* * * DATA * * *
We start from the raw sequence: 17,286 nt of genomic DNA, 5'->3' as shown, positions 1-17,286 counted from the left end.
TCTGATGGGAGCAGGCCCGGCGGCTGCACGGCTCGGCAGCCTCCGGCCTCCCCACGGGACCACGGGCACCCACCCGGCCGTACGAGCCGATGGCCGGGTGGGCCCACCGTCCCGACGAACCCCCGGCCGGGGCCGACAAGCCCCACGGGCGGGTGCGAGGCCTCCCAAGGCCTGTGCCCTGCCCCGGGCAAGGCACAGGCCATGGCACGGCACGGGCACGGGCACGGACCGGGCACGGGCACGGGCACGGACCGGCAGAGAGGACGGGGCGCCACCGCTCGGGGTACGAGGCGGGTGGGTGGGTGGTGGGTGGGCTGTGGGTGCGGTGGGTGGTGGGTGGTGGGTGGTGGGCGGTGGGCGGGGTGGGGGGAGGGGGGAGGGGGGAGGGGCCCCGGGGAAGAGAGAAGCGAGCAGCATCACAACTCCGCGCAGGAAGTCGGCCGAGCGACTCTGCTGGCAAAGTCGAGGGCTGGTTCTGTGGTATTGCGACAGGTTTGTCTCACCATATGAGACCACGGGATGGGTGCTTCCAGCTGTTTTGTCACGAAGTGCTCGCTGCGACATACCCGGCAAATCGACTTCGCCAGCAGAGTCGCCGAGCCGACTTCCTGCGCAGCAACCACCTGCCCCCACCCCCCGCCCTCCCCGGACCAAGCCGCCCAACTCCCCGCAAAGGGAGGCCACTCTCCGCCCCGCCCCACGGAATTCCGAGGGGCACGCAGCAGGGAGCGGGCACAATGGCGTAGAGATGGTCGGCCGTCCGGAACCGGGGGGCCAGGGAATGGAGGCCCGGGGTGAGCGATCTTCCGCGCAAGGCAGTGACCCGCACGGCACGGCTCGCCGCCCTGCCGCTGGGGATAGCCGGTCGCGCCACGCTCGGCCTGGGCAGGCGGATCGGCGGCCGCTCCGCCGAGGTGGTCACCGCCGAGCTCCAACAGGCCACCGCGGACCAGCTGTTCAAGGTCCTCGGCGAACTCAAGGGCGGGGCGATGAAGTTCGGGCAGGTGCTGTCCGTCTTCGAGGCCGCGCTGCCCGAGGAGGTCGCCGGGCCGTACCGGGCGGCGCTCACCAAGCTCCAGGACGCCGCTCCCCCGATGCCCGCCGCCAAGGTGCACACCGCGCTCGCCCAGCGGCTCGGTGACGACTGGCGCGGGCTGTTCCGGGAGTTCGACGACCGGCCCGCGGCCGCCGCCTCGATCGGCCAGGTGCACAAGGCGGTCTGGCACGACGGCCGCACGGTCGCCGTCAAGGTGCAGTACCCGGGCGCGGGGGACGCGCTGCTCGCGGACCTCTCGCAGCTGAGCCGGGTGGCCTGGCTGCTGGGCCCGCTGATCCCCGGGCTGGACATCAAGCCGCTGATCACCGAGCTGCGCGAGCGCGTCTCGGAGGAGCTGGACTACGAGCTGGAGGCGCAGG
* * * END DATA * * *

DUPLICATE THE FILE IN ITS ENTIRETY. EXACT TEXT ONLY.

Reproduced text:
We start from the raw sequence: 17,286 nt of genomic DNA, 5'->3' as shown, positions 1-17,286 counted from the left end.
TCTGATGGGAGCAGGCCCGGCGGCTGCACGGCTCGGCAGCCTCCGGCCTCCCCACGGGACCACGGGCACCCACCCGGCCGTACGAGCCGATGGCCGGGTGGGCCCACCGTCCCGACGAACCCCCGGCCGGGGCCGACAAGCCCCACGGGCGGGTGCGAGGCCTCCCAAGGCCTGTGCCCTGCCCCGGGCAAGGCACAGGCCATGGCACGGCACGGGCACGGGCACGGACCGGGCACGGGCACGGGCACGGACCGGCAGAGAGGACGGGGCGCCACCGCTCGGGGTACGAGGCGGGTGGGTGGGTGGTGGGTGGGCTGTGGGTGCGGTGGGTGGTGGGTGGTGGGTGGTGGGCGGTGGGCGGGGTGGGGGGAGGGGGGAGGGGGGAGGGGCCCCGGGGAAGAGAGAAGCGAGCAGCATCACAACTCCGCGCAGGAAGTCGGCCGAGCGACTCTGCTGGCAAAGTCGAGGGCTGGTTCTGTGGTATTGCGACAGGTTTGTCTCACCATATGAGACCACGGGATGGGTGCTTCCAGCTGTTTTGTCACGAAGTGCTCGCTGCGACATACCCGGCAAATCGACTTCGCCAGCAGAGTCGCCGAGCCGACTTCCTGCGCAGCAACCACCTGCCCCCACCCCCCGCCCTCCCCGGACCAAGCCGCCCAACTCCCCGCAAAGGGAGGCCACTCTCCGCCCCGCCCCACGGAATTCCGAGGGGCACGCAGCAGGGAGCGGGCACAATGGCGTAGAGATGGTCGGCCGTCCGGAACCGGGGGGCCAGGGAATGGAGGCCCGGGGTGAGCGATCTTCCGCGCAAGGCAGTGACCCGCACGGCACGGCTCGCCGCCCTGCCGCTGGGGATAGCCGGTCGCGCCACGCTCGGCCTGGGCAGGCGGATCGGCGGCCGCTCCGCCGAGGTGGTCACCGCCGAGCTCCAACAGGCCACCGCGGACCAGCTGTTCAAGGTCCTCGGCGAACTCAAGGGCGGGGCGATGAAGTTCGGGCAGGTGCTGTCCGTCTTCGAGGCCGCGCTGCCCGAGGAGGTCGCCGGGCCGTACCGGGCGGCGCTCACCAAGCTCCAGGACGCCGCTCCCCCGATGCCCGCCGCCAAGGTGCACACCGCGCTCGCCCAGCGGCTCGGTGACGACTGGCGCGGGCTGTTCCGGGAGTTCGACGACCGGCCCGCGGCCGCCGCCTCGATCGGCCAGGTGCACAAGGCGGTCTGGCACGACGGCCGCACGGTCGCCGTCAAGGTGCAGTACCCGGGCGCGGGGGACGCGCTGCTCGCGGACCTCTCGCAGCTGAGCCGGGTGGCCTGGCTGCTGGGCCCGCTGATCCCCGGGCTGGACATCAAGCCGCTGATCACCGAGCTGCGCGAGCGCGTCTCGGAGGAGCTGGACTACGAGCTGGAGGCGCAGG